The boos began when he said, “Hillary is so corrupt...” And it only got worse from there.
It’s tempting to say that Donald Trump’s speech at the Al Smith Dinner on Thursday night went over like a fart in church. This was an annual fundraiser for Catholic charities, after all, hosted in Manhattan by the Archbishop of New York, Cardinal Timothy Dolan. But passing gas in the house of God doesn’t do justice to how shameful and embarrassing the Republican nominee was at the dais at the Waldorf Astoria, turning what’s traditionally a forum for White House hopefuls to tell lighthearted jokes into a pulpit for cruel remarks about the Democratic nominee, who was seated mere feet away.
“Hillary believes it’s vital to deceive the people by having one public policy and totally different policy in private,” Trump said. “For example, here she is tonight in public, pretending not to hate Catholics.”
This, as you can imagine, didn’t go over well.
#Yikes indeed. Trump bombed big league, to use his favorite phrase, and he did so on his home turf, surrounded by the members of the New York elite he’s always yearned to be part of. It was a high-profile, high-society humiliation just over two weeks before the election, and it brings Trump full circle from the night of comedy when, some suspect, he resolved to run for president: the 2011 White House Correspondents Dinner.
At that dinner, Seth Meyers had the line of the night: “Donald Trump has been saying that he will run for president as a Republican, which is surprising since I just assumed he was running as a joke.” But President Barack Obama’s extended ridicule of Trump’s conspiracy-mongering was more devastating:
Now, I know that he’s taken some flak lately but no one is prouder to put this birth certificate matter to rest than The Donald. And that’s because he can finally get back to focusing on the issues that matter, like, did we fake the moon landing? What really happened in Roswell? And where are Biggie and Tupac?
The irony of Thursday night’s debacle was that Trump did it to himself. BuzzFeed has a senior Trump source saying he wrote the speech on his own. There’s reason to be skeptical—some of Trump’s early jokes were good and frankly didn’t sound like him—but it’s certainly plausible that he was the driving force, given some key lines in the text.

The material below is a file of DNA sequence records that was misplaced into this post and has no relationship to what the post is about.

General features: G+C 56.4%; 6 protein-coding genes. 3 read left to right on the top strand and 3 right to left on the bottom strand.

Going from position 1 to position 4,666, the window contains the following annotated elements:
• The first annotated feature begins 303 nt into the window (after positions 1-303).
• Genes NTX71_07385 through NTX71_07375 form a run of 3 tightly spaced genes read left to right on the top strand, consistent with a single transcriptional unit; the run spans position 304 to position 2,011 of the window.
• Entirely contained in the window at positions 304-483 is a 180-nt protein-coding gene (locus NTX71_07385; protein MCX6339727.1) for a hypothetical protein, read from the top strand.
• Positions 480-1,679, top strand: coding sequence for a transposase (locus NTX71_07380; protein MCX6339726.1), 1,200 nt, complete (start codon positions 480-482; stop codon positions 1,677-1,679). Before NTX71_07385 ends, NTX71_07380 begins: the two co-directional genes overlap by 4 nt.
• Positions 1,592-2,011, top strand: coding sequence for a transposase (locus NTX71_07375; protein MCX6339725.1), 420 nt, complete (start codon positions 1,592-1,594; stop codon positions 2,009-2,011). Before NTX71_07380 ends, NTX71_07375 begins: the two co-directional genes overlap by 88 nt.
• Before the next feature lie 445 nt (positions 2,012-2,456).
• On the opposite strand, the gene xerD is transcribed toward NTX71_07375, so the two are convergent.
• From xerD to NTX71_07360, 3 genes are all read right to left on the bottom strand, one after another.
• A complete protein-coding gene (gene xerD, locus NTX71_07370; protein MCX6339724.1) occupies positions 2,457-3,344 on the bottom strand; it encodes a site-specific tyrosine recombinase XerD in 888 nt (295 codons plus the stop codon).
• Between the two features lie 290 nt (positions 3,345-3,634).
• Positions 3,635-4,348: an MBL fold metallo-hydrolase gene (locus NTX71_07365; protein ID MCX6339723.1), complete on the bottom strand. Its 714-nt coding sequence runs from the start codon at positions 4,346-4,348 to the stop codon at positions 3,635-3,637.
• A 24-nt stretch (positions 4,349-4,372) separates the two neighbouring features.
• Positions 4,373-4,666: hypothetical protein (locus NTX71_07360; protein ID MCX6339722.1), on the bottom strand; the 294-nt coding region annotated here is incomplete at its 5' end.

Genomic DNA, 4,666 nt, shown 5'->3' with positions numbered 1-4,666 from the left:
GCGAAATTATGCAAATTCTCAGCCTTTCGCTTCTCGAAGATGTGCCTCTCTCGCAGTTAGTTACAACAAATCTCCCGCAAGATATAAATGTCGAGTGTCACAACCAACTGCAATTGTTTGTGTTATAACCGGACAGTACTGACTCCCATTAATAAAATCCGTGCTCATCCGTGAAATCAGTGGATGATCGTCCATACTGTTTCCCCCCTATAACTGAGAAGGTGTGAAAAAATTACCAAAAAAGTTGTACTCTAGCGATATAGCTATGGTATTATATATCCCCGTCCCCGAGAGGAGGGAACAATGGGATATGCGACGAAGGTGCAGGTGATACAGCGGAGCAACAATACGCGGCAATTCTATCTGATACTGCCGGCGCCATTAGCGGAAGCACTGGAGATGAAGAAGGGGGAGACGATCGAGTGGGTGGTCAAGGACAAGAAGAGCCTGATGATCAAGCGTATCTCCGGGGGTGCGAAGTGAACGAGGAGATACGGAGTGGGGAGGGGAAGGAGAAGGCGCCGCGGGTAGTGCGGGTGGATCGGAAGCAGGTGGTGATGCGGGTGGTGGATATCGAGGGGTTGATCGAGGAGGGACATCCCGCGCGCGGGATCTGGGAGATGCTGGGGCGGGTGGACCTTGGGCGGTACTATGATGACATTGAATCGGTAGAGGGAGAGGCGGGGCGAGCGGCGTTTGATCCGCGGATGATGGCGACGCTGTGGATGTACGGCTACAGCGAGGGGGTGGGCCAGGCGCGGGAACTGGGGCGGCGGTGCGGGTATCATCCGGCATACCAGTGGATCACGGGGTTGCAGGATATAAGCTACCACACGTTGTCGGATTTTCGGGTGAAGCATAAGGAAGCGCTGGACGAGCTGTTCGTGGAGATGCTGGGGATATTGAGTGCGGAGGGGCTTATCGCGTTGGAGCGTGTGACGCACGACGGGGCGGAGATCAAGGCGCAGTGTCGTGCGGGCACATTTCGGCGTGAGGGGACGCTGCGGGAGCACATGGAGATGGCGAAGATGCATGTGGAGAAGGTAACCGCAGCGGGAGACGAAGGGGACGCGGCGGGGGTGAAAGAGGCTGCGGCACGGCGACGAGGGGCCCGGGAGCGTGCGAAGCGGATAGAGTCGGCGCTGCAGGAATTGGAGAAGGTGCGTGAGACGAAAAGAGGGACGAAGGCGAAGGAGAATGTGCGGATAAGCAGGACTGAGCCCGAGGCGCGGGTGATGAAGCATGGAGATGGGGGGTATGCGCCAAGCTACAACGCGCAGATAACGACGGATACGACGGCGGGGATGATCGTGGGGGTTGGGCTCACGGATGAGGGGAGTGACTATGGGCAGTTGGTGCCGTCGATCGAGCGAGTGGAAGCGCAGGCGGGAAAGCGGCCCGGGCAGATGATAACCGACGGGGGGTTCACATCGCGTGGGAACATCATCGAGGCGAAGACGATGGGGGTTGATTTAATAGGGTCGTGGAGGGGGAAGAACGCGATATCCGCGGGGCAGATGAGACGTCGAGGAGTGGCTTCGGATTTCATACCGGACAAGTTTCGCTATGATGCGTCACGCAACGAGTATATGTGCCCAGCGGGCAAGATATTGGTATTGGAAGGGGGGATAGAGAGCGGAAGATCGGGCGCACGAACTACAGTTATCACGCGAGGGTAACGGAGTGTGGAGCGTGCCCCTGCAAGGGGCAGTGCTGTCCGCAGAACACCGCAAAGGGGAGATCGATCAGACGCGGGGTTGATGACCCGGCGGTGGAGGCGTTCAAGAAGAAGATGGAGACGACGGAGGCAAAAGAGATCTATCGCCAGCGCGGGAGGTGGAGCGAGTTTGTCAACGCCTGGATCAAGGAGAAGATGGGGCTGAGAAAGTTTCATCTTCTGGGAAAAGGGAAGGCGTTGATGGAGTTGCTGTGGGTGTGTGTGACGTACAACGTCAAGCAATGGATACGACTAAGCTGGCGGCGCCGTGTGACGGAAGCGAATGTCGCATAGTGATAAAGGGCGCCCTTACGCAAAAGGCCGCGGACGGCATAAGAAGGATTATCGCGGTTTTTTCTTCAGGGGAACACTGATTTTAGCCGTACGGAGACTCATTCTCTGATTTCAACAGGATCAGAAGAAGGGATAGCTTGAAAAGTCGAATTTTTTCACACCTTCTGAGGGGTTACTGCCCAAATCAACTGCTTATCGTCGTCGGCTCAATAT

“You know, last night, I called Hillary a nasty woman,” Trump said, inexplicably bringing up one of his worst moments in Wednesday’s debate. “After listening to Hillary rattle on and on and on, I don’t think so badly of Rosie O’Donnell anymore.”
For her part, Clinton gave a much more traditional Al Smith speech, roasting Trump but staying within the bounds of good taste. “After listening to your speech,” she joked, “I will also look forward to listening to Mike Pence deny that you ever gave it.”
“Maybe you saw Donald dismantle his prompter the other day,” she said at another point. “And I get that. They’re hard to keep up with, and I’m sure it’s even harder when you’re translating from the original Russian.”
Also on the Russian theme, Clinton followed up some self-deprecating humor about her health by saying, “Donald really is as healthy as a horse—you know, the one Vladimir Putin rides around on.”
Unlike Trump, Clinton used her remarks to pay tribute to Al Smith himself, a Democrat who in 1928 became the first Catholic in American history to be a major-party presidential nominee. She noted that Smith faced immense prejudice at the time and linked his experience to contemporary struggle against bigotry.
“Those appeals—appeals to fear and division—can cause us to treat each other as the other,” Clinton said. “Rhetoric like that makes it harder for us to see each other, to respect each other, to listen to each other, and certainly a lot harder to love our neighbor as ourself.” And in an obvious allusion to Trump, she also praised Pope Francis for his “appeal that we build bridges, not walls.”
Ahead of the dinner, many noted how awkward the event would be, given the acrimony of the presidential race. Some argued that inviting Trump to the dinner at all was unseemly—that it risked normalizing the Republican nominee by putting him in the same room, as an equal, with countless politicians from both parties who have rightly identified him as representing the worst of America, even of being a threat to our democracy. But any such hand-wringing proved unnecessary. Trump, as always, made their point for them.